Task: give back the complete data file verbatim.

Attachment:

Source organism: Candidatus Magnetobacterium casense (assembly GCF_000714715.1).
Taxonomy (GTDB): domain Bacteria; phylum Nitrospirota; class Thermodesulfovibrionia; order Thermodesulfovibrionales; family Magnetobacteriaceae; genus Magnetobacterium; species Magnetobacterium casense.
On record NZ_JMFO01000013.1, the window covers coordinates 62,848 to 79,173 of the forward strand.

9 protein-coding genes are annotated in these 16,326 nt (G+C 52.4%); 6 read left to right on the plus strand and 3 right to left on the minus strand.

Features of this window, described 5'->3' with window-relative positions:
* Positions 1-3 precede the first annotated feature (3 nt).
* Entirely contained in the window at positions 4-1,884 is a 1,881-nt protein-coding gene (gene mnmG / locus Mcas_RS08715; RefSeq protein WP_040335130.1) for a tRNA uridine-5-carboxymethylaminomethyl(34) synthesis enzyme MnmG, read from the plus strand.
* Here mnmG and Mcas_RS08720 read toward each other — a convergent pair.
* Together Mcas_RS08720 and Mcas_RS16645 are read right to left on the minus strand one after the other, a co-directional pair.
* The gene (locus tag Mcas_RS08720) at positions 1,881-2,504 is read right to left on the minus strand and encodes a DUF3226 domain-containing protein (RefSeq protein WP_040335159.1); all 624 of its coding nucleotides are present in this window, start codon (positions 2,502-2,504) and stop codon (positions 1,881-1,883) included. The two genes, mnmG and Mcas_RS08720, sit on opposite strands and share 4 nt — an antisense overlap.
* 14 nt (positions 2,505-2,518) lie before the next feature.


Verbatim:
Source organism: Candidatus Magnetobacterium casense (assembly GCF_000714715.1).
Taxonomy (GTDB): domain Bacteria; phylum Nitrospirota; class Thermodesulfovibrionia; order Thermodesulfovibrionales; family Magnetobacteriaceae; genus Magnetobacterium; species Magnetobacterium casense.
On record NZ_JMFO01000013.1, the window covers coordinates 62,848 to 79,173 of the forward strand.

9 protein-coding genes are annotated in these 16,326 nt (G+C 52.4%); 6 read left to right on the plus strand and 3 right to left on the minus strand.

Features of this window, described 5'->3' with window-relative positions:
* Positions 1-3 precede the first annotated feature (3 nt).
* Entirely contained in the window at positions 4-1,884 is a 1,881-nt protein-coding gene (gene mnmG / locus Mcas_RS08715; RefSeq protein WP_040335130.1) for a tRNA uridine-5-carboxymethylaminomethyl(34) synthesis enzyme MnmG, read from the plus strand.
* Here mnmG and Mcas_RS08720 read toward each other — a convergent pair.
* Together Mcas_RS08720 and Mcas_RS16645 are read right to left on the minus strand one after the other, a co-directional pair.
* The gene (locus tag Mcas_RS08720) at positions 1,881-2,504 is read right to left on the minus strand and encodes a DUF3226 domain-containing protein (RefSeq protein WP_040335159.1); all 624 of its coding nucleotides are present in this window, start codon (positions 2,502-2,504) and stop codon (positions 1,881-1,883) included. The two genes, mnmG and Mcas_RS08720, sit on opposite strands and share 4 nt — an antisense overlap.
* 14 nt (positions 2,505-2,518) lie before the next feature.